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Flying with the New FAA Rules

 If you read my bio here on ProfHacker, you’ll see that I never go anywhere without USB cables or a novel. The latter has been especially important when I get on airplanes. We’ve written previously about how to hack your travel—by car or by plane. But it’s been difficult to be as productive as possible when you’ve had to turn your electronic devices off for big chunks of the flight. Hence, the need for a good novel to take up my time from the gate to 10,000 feet.

Last week, however, the FAA announced new regulations for personal electronics. Soon passengers on all domestic airlines will be able to use their devices from gate-to-gate. This means that you’ll “be able to read e-books, play games, and watch videos on their devices during all phases of flight, with very limited exceptions.” Since you have to be able to hold these devices in your hands during take off and landing or put them in the seat-back pocket in front of you, however, you still cannot use laptops during take off and landing.

Even though the regulations are effective immediately, they will be implemented at various times by the different airlines. The FAA suggests that the process should be complete by the end of this year.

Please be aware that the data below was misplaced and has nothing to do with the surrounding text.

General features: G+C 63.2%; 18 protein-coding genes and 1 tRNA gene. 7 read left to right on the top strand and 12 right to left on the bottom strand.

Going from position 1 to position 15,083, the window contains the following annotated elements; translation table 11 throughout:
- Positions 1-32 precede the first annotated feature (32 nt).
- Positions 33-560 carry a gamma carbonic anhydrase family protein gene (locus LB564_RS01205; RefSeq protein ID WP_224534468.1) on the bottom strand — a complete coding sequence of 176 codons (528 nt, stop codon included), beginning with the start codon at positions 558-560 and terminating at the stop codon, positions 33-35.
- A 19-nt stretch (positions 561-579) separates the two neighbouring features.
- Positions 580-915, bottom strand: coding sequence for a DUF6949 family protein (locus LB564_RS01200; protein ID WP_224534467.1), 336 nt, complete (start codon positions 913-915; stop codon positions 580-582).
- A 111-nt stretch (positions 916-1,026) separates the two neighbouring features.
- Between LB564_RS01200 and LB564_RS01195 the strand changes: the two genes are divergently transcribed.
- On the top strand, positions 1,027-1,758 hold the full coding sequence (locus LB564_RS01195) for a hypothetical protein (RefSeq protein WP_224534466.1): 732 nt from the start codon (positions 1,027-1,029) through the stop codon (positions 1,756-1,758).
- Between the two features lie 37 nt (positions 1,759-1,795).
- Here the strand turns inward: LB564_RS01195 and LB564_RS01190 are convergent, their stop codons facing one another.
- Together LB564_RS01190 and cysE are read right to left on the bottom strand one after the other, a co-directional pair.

That being said, I’m pleased to report that the two flights I took this week on Delta allowed me to use any and all electronic devices that I wanted to throughout the flight. This was helpful as I was deep in the process of reading as I was prepping for the workshop I was going to lead at my destination. The ability to work from my tablet from take-off to landing was very much appreciated.

Almost as important on my flights, however, was the opportunity to listen to music throughout the trip. The two men next to me were, to say the least, talkative, and the infant across the aisle was, to say the least, unhappy. (As someone who has flown frequently with his family and kids of all ages, it’s worth saying that no one is as unhappy about a crying child as his or her parents.) But since I could put headphones in and listen to minimal Swedish house music the whole way through, I found myself feeling far more copacetic about the journey than I would have otherwise been.

In some ways, I suppose, it’s disappointing to lose one of the few places on earth when you weren’t allowed to be plugged in, when I was more or less forced to read that novel. But on the whole, I think the changes are incredibly welcome and will help me continue to be productive while traveling.

Have you been on a flight that allowed the use of electronic devices the whole way? What airline was it? What did you think? Let us know in the comments!

Lead image: Flying out of Las Vegas / http://creativecommons.org/licenses/by/2.0/

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